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Hillary Clinton Apologizes to Coal Country Over 'Out of Business' Comments

Hillary Clinton apologizes to former coal worker in candid moment 2:25

WILLIAMSON, W.Va.— Hillary Clinton, in a rare candid moment on the trail, apologized to a man who confronted her over comments made earlier this year about putting coal miners "out of business."

Bo Copley, a West Virginian who recently lost his job at a coal company, teared up as he told the former secretary of state that he didn't know how to explain his situation or her comments to his young children. Seated beside his wife, Copley slid over a photo of his kids to Clinton, who was sitting a just few feet from him at the community round-table discussion.

He questioned how she could say what she said at a CNN forum in March — "We're going to put a lot of coal miners and coal companies out of business" — and then "come in here and tell us how you're going to be our friend."

He also told her he was representative of the angry crowd who had assembled outside hours before.

Image: U.S. Democratic presidential candidate Hillary Clinton speaks to Bo Copley about a photograph of his children during a campaign event in Williamson
U.S. Democratic presidential candidate Hillary Clinton speaks to Bo Copley about a photograph of his children during a campaign event in Williamson, West Virginia, United States, May 2, 2016. JIM YOUNG / Reuters

"Those people out there don't see you as a friend," he said, referring to the dozens of protesters within earshot.

Clinton then engaged in a very frank conversation about her comments, apologizing repeatedly and calling her prior remarks a "misstatement."

"What I said was totally out of context from what I meant because I have been talking about helping coal country for a very long time," she said. "What I was saying is that the way things are going now, we will continue to lose jobs. That's what I meant to say."

She later admitted that her comments on coal miners meant her chances in the upcoming West Virginia primary are "pretty difficult."

Aides said they knew coming to the region could produce tough conversations like this one, but felt it was important to address this issue head-on. The confrontation came in the midst of a two-day bus swing through Appalachia, featuring mostly small events focused on the economy and jobs.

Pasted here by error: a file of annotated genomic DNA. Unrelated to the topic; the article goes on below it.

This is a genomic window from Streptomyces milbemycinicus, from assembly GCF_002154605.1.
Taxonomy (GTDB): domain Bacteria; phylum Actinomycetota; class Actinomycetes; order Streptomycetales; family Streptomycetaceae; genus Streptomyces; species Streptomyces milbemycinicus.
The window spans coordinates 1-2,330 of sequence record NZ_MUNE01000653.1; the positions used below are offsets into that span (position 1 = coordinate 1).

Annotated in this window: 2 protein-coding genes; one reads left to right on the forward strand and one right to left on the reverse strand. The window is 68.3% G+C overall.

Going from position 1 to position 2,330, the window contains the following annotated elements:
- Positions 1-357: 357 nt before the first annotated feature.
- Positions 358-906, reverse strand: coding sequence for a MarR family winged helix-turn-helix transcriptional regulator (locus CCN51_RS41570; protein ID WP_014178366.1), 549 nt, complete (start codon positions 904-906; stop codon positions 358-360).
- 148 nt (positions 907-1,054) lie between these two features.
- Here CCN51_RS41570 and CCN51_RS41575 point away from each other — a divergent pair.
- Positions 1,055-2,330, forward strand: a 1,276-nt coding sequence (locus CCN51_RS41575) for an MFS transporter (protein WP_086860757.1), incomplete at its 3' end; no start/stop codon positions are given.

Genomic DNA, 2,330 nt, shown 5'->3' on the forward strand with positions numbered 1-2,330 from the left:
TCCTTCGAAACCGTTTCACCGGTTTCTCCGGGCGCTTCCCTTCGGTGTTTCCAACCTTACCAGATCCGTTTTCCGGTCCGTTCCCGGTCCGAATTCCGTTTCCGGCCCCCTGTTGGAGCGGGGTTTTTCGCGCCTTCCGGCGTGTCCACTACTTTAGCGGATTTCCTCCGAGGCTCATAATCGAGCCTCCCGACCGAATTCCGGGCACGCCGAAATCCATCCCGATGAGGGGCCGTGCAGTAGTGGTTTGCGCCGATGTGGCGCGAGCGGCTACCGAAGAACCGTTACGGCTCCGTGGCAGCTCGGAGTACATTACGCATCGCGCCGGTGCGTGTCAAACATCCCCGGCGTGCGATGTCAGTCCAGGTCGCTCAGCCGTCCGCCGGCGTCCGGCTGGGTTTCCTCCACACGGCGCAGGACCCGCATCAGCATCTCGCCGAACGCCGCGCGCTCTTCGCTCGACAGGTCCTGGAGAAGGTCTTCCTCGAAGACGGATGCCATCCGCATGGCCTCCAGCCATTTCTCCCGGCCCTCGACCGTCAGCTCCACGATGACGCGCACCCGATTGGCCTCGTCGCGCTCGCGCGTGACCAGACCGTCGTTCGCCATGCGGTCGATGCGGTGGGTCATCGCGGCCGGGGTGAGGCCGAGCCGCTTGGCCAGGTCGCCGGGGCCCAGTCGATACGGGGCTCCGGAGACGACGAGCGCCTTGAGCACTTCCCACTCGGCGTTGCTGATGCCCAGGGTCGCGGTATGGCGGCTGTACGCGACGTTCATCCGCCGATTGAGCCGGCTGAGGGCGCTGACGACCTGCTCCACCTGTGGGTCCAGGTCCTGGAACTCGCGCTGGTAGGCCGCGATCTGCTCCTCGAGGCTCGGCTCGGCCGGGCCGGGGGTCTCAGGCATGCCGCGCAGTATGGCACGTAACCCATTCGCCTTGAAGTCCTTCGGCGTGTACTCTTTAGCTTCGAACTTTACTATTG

After the event, Copley told reporters he "would have liked to have heard more of what her plan is" for coal country.

When asked if she won him over, he said no.

Copley, 39, is a registered Republican and explained that he hasn't made up his mind about which candidate he's going to vote for in the primary.

"I'm not into political games. I'm not worried about the primary," he said. "I want to hear the plans you have in store for us if you do get elected."

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Though he appreciated Clinton's apology, he said he wished it had been made in public sooner than Monday's event.

Outside the event, protesters could be heard yelling "Go home, Hillary!" Several were carrying Trump signs and alternated between chants of "Benghazi! Benghazi!" and "We want Trump!"

Clinton meanwhile made indirect reference to the protests by saying: "I will do whatever I can regardless of whether people are yelling at me and whether people are misrepresenting me or whether people are not looking at everything I say and taking something out of context. That's part of it, I understand that. But I'm gonna get up every single day trying to figure out what to do to help you provide the kind of future for your children that they deserve to have."